Chiemelie Ezeobi who was recently embedded as part of the Nigerian contingent to Ghana to commemorate the 60th anniversary of their navy, writes that the Nigerian Navy stole the show with its deployment of two ships, NNS KARADUWA and EKULU
Over the years, Nigeria has played the big brother role to so many African nations, little wonder she is often referred to as the ‘Giant of Africa’. In military warfare, it is no different, as the country has continuously led and supported the continent in either its peace keeping role or warfare against external and internal forces.
For the Nigerian Navy (NN), its role extends beyond warfare to port calls, which are diplomatic in nature as it’s tilted towards forging and blending bi-lateral relations between nations.
Recently, the Ghana Navy celebrated its 60th anniversary and the NN deployed two of some of its finest ships; Nigerian Navy Ship (NNS) KARADUWA, the nation’s second indigenously built vessel and NNS EKULU to fly the Nigerian flag on Ghanaian waters. Sailing across the Gulf of Guinea waters, the two ships first made port calls at Sekondi Naval Base on July 22.
So while the Chief of Naval Staff, Vice Admiral Ibok-Ete Ibas was at the International Maritime Defence Exhibition and Conference (IMDEC), in Accra, Ghana, to give his insights on how the Nigerian Navy tackled the myriad challenges on its maritime domain, to the over 500 participants comprising naval chiefs and heads of coast guards, the vessels held forte at sea.
Both vessels captained by Commanders Kennedy Mallum and Andrew Zidon, of Nigerian Navy Ships (NNS) KARADUWA and NNS EKULU respectively, arrived the Sekondi Naval Base Ghana to participate in the 60th anniversary celebrations and were received by senior Ghana Navy (GN) officers led by the Western Naval Command (WNC) Chief Operating Officer at the jetty. The COs of the two NN ships were subsequently briefed on the programme of events lined up for the celebrations.
On the second day, the COs of the NN ships paid a courtesy call on the GN Flag Officer Commanding, WNC, Commodore I Osei- Kuffour, who expressed delight and appreciation to the NN for sending her ships to support their anniversary celebrations. He also called for greater ties between the GN and NN.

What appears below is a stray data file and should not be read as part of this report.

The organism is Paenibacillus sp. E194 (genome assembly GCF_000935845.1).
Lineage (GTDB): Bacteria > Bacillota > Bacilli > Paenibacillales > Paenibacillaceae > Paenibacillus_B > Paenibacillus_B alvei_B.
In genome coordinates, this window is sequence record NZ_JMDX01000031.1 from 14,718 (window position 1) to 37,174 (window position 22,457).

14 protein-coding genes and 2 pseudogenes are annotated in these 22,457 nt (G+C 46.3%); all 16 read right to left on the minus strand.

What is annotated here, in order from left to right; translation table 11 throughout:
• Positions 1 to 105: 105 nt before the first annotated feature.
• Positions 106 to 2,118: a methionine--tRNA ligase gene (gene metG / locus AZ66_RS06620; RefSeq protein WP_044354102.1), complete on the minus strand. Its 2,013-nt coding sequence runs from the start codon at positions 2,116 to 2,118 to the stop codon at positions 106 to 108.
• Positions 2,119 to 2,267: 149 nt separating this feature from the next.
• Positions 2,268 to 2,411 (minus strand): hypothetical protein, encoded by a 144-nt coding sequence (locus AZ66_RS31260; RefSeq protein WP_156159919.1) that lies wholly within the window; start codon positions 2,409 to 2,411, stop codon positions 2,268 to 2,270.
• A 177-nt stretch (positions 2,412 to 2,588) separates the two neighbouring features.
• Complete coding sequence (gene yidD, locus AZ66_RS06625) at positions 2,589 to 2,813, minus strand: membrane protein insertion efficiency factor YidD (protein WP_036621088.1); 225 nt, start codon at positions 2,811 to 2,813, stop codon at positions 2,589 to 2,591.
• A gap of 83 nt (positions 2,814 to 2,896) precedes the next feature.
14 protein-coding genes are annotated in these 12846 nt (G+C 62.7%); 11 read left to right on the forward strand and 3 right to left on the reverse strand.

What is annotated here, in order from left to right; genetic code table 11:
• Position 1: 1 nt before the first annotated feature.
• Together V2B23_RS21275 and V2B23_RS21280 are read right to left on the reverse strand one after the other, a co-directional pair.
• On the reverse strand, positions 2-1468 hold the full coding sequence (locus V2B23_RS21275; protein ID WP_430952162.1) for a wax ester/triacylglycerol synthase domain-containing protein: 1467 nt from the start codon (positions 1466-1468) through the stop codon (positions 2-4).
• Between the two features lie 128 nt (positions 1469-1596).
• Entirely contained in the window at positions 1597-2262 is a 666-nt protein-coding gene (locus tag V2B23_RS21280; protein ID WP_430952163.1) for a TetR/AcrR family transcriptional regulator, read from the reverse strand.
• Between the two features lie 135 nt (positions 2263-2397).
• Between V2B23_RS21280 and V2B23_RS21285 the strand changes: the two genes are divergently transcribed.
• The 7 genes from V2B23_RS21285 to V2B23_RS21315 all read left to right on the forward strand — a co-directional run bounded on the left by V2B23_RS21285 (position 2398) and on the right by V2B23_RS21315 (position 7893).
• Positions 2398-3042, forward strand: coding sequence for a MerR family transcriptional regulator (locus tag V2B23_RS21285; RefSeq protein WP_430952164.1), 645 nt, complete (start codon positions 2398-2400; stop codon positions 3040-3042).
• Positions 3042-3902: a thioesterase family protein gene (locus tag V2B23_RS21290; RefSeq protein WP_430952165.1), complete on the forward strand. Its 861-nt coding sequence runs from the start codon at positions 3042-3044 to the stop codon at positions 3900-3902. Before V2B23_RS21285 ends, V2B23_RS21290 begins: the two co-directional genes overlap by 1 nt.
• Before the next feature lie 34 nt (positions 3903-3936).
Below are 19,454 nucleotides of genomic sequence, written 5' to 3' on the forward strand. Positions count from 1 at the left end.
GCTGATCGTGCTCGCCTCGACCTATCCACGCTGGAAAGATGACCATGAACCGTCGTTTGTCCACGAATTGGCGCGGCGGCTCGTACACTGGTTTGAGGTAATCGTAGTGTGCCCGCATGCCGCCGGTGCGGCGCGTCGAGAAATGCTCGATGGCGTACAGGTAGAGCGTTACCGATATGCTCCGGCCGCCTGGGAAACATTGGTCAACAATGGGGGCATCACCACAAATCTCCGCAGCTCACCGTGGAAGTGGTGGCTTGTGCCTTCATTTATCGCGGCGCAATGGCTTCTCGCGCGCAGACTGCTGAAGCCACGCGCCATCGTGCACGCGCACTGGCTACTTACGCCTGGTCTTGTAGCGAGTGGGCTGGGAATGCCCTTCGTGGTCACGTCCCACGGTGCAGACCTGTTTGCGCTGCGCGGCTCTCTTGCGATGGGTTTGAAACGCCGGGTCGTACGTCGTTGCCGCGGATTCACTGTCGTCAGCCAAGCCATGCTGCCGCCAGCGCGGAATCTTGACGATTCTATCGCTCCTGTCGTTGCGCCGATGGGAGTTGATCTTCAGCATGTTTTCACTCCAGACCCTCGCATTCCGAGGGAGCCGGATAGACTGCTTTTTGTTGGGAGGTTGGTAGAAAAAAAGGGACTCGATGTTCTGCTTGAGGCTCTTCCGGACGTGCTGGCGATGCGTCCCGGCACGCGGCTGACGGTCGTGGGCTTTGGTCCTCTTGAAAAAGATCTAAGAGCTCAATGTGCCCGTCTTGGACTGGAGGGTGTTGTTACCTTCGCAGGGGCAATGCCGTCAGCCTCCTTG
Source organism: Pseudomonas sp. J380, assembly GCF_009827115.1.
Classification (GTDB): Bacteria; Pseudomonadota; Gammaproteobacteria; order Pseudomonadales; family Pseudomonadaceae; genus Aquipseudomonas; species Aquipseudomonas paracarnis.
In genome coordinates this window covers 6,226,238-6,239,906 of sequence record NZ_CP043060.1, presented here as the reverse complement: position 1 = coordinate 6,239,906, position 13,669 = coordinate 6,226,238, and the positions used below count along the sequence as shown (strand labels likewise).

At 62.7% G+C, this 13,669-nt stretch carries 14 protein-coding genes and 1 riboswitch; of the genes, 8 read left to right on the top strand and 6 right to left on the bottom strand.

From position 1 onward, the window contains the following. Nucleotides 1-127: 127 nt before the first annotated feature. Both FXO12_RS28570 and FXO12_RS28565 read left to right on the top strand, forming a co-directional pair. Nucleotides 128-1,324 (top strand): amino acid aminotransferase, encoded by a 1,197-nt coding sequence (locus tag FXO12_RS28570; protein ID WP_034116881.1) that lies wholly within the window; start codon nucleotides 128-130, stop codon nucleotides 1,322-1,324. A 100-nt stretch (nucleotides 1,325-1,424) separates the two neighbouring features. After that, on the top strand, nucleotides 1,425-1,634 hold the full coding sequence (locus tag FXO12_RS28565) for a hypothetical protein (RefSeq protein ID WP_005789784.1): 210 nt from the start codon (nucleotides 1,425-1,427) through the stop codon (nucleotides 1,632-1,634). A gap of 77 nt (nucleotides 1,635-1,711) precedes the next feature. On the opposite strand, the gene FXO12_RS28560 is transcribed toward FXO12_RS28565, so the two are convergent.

Thereafter, the two NN ships hosted a cocktail onboard for the visiting IMDEC participants. The participants hosted included Commander US Naval Forces Europe and Africa, Admiral JG Foggo (US Navy); Commander in Chief of the Brazilian Navy Fleet, Vice Admiral Jose Menezes; Chief of Ivorian Naval Staff; Rear Admiral Aneke (CNS Rep) as well as top brass of the GN and other visiting navies from Europe, America and Africa. Thereafter, the COs and IMDEC participants were hosted to dinner at the Atlantic Hotel in Takoradi.
Other activities included, novelty matches in football and volleyball between the NN and her GH counterparts at the Naval base. Afterwards, NNS EKULU and KARADUWA cast off and departed the Sekondi Navy Base for Tema to participate in other activities lined up for the ships in Accra.
Also, the Nigeria High Commissioner to Ghana, Ambassador Femi Abikoye led some Nigerians living in Ghana on a tour of both vessels.
While intimating the ambassador about the activities already carried out and the general welfare of the ship’s company, Mallum also commended the ambassador for taking out time from his busy schedule to lead the Nigerians in Diaspora to board the vessels.
Afterwards, the entourage boarded NNS EKULU and were received by its CO. Reminiscing over the close ties between both nations, Zidon said: “Nigerian Navy and the Ghanaian Navy share close historical bond. We have so much in common too especially as regards to our customs and tradition, including our progenitor, which is the British Royal Navy.
“So the Nigerian Navy continues to have close ties with Ghanaian Navy especially in regards to training. Personally I was trained in the Ghana Armed Forces Command and Staff College for my Junior Staff Course and it was a fantastic experience.
“I have so many friends and brothers in the Ghana Navy and so for so many of us, it’s like coming home. It’s also similar at the strategic level, the close relationship. So we are here to foster and engender this relationship.”
Earlier, the ambassador said port calls of this nature will go a long way to foster and strengthen the relationships between the two nations.
As both vessels sailed back to Nigeria a day later, one thing was certain, the NN had once again shown it was a naval force worthy of reckoning, not just in Africa but beyond the Gulf of Guinea waters. Little wonder the huge responsibility both the regional navies and international partners often place on the force during each operations or exercises.